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Thread: A book I grew up with

  1. #1
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    Default A book I grew up with

    The Book of Woodcraft by Ernest Thomas Seton.



    The book was given to my Dad and his brother at Christmas of 1939 just two years before my grandfather, at 41, would join the Army (again) and spend four years building airfields on islands in the Pacific while his 11 year old son was essentially the man of the family. My dad, hunted, trapped and fished in addition to going to school to provide food and money for his mom and brothers. He had a little Winchester Model 42 (which I still have) that he killed rabbit, squirrels, ducks and geese for the table. I know he turned every page in this book multiple times, as did I. I know that reading this book, and being my father's son, lead to my love of the outdoors.

    I don't dare turn the pages any more but with the link below I can relive my childhood and those memories that I love.

    https://archive.org/details/bookofwoodcraft00seto_0

    The website is a great website and has a multitude of books archived.

    Alan
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  2. #2
    Senior Member hunter63's Avatar
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    Thanks for posting...guess it's not available in hard copy.....
    I hate reading a book on a computer
    Geezer Squad....Charter Member #1
    Evoking the 50 year old rule...
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  4. #4
    Senior Member hunter63's Avatar
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    Cool...Thanks....
    Geezer Squad....Charter Member #1
    Evoking the 50 year old rule...
    First 50 years...worried about the small stuff...second 50 years....Not so much
    Member Wahoo Killer knives club....#27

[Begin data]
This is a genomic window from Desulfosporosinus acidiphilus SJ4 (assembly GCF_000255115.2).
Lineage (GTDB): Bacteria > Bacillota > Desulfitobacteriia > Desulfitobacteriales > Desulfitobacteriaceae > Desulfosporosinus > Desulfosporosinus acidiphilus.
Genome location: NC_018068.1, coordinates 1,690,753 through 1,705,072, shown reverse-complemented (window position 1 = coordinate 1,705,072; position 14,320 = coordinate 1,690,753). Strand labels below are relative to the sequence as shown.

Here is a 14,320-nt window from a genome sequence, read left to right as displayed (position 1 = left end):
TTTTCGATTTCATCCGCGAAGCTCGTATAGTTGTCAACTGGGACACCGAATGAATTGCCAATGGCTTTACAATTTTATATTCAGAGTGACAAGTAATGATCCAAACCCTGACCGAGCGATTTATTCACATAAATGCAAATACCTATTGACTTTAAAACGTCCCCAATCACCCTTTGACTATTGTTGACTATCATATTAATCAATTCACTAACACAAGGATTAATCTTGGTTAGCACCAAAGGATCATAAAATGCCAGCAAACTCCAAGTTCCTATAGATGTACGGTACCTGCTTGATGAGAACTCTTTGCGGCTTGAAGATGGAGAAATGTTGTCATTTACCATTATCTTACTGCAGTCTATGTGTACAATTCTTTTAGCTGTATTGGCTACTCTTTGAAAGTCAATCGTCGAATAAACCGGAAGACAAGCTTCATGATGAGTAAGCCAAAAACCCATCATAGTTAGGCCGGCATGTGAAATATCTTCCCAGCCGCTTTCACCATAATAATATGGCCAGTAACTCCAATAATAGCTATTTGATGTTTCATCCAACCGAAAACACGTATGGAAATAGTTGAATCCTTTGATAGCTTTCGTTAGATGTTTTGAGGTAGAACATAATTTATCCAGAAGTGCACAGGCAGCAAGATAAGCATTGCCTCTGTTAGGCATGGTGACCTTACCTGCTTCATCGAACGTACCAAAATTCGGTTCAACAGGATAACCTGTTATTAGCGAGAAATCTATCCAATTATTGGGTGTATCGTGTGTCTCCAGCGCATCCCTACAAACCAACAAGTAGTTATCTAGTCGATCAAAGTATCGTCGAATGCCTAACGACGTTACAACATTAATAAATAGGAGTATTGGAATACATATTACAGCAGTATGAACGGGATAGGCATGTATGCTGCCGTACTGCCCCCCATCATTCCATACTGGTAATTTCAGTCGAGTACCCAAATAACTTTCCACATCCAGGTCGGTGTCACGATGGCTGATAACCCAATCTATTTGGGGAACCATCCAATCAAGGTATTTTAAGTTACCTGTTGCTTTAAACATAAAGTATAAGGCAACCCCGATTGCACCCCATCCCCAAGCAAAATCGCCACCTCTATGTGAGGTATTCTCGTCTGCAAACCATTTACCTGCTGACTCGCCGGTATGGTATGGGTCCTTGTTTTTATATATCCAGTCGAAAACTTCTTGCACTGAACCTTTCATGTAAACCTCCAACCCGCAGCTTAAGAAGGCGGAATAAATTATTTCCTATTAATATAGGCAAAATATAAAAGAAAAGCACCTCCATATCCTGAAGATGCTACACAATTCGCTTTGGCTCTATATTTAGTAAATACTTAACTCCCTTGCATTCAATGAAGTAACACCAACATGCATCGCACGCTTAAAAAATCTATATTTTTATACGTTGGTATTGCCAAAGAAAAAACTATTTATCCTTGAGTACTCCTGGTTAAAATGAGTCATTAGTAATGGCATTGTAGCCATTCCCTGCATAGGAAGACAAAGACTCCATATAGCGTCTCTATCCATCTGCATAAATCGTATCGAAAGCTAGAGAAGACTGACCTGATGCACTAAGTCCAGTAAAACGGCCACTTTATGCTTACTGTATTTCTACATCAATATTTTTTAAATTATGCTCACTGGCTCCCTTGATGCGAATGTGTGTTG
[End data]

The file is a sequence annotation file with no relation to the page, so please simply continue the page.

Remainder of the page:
5. #5
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    Ernest Thomas Seton was one of the founders of the Boy Scouts of America. There was a time when the BSA enjoyed a much higher status than they do now. I have known some guys who made Eagle Scout that I would not trust in my yard much less in my house. Even when I was a kid they still had some class. I was a Cub Scout Den Leader for one year. I quickly found out that most of the activities were geared toward the adults and the kids were along for the ride. My boys wanted to do it again the next year so I asked them if they wanted to be in Scouts or if they wanted to spend weekends at that ranch actually doing the things we talked about doing in the scout meetings. The choice was easy of them.

    As is with anything else, I think the value of the program depends largely on the people running it.

    But, when E.T. Seton was writing his books Boy Scouts were the real deal. The Book of Woodcraft has a lot of stuff in it that certainly does not hold true today, but you can glean from it what you can use and the rest can be entertainment.

    Alan

  6. #6
    Senior Member hunter63's Avatar
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    I have gone thru, and reread D.C. Beard Shelters, Shacks and Shanties.....as a young man....
    Another founder of BSA
    Just pick up a new copy.....still as valid now as back then.
    Geezer Squad....Charter Member #1
    Evoking the 50 year old rule...
    First 50 years...worried about the small stuff...second 50 years....Not so much
    Member Wahoo Killer knives club....#27

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